-Mention. Froots/ March 2007 --,
'One of the book's strengths is that it embraces the whole footprint of Indian music...Lavezzoli is sure-footed in his discussions of music theory and practice, and the interviews with key figures, reproduced...in conversation format are useful resources...This book does fill a noticeable gap on the shelves of university and public libraries for serious Indian music enthusiasts.'Oliver Craske, Times Higher Education Supplement, 27th October 2006--Sanford Lakoff "Times Educational Supplement "
'[a] compendious and fascinating book...It is impossible to do justice to the scope of Lavezzoli's findings in a short review: suffice to say that whether you want to know exactly how the John McLaughlin and Zakir Hussain's Shakti came about, or to follow the Ravi Shankar-Frank Zappa-Peter Gabriel trail, everything you need to know is here in abundance.' Michael Church, Songlines--Sanford Lakoff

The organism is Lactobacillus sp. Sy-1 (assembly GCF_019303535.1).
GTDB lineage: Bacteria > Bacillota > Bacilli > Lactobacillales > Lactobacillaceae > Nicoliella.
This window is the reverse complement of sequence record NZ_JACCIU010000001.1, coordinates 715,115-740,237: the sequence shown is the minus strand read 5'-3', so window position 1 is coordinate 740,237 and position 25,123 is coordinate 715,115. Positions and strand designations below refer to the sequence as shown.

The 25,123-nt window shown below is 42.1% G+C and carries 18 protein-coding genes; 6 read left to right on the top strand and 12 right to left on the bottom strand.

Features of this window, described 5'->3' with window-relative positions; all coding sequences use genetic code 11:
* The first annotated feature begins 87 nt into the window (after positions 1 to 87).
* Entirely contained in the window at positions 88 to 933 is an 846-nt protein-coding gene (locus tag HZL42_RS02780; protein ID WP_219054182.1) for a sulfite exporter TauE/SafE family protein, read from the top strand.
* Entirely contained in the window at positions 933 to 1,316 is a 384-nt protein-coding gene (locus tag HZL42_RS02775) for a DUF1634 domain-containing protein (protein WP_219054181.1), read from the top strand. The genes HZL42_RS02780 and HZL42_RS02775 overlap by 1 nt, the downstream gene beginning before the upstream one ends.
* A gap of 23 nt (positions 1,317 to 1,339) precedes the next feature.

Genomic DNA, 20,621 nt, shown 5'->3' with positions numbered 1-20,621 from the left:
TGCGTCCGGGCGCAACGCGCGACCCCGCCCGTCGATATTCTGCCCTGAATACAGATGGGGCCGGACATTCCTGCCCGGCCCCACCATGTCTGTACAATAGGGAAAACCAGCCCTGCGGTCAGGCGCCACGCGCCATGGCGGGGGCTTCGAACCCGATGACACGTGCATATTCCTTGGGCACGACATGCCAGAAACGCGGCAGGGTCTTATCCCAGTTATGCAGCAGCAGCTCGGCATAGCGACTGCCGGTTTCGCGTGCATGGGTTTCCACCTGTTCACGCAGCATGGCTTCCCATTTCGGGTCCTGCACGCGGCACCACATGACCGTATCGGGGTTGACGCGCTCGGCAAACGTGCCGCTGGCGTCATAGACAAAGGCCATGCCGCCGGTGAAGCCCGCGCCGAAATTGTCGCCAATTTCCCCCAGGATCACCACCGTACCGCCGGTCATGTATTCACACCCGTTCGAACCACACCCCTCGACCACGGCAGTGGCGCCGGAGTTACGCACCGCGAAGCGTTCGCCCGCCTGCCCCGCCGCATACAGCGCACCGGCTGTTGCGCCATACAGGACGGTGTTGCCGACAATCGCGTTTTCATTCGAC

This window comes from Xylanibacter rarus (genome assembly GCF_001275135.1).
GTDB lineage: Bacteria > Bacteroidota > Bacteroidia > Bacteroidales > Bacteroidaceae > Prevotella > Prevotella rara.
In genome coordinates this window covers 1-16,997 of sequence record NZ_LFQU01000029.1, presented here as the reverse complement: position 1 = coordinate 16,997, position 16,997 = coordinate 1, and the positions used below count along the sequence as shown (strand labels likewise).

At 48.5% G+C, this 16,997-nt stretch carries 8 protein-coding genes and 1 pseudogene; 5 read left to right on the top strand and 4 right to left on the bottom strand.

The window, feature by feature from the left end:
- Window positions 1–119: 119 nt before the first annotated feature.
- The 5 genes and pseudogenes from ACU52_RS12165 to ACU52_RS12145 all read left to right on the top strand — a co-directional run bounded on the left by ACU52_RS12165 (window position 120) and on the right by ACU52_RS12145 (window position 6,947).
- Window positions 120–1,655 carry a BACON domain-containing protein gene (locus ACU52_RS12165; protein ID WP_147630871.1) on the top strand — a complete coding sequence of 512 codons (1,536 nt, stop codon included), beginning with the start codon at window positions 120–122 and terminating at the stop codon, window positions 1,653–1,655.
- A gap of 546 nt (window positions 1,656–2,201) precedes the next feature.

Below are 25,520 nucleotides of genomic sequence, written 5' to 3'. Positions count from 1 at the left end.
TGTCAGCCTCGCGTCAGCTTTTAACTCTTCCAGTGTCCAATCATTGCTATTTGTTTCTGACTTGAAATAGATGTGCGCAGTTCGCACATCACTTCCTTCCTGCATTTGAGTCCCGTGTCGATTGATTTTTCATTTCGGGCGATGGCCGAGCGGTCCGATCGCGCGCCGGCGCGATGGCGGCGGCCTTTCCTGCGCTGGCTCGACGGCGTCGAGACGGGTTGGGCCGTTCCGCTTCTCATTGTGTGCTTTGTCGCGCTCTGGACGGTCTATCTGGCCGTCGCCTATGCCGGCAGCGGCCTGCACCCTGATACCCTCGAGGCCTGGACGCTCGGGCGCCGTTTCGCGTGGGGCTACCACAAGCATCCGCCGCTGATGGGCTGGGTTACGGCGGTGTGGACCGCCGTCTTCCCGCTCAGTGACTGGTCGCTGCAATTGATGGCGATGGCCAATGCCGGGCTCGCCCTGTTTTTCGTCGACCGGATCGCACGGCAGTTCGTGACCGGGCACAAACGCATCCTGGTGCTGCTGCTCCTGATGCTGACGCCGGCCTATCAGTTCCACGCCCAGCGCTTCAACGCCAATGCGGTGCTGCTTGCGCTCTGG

'Lavezzoli's focus is sharp, primarily Americentric and, without a shadow of a doubt, the finest treatment of what most of Jazzwise's readers would understand by dawn in the context...The heart of the book is a series of marvellous, illuminating Q&A interviews...The only real problem I had with this book was continually going back and re-reading sections instead of reviewing it. High, high praise indeed.' Ken Hunt, Jazzwise, Feb 07--Sanford Lakoff
"With the publication of Peter Lavezzoli's detailed and focused account of the impact of the Indian subcontinent's music on non-Indian, specifically the West's music, readers finally have a work that complements Gerry Farrell's Indian Music and the West (1997)... [an] eloquent, passionate and inspirational book."--Sanford Lakoff
-Mention. Froots/ March 2007 --Sanford Lakoff
"This historical study is full of detailed information about a disparate collection of the most inventive musicians of the 20th century ... When reading this book you really feel you are being guided by someone with a highly developed intuitive feel for integrity and truth in music."--Sanford Lakoff "Strategic Review "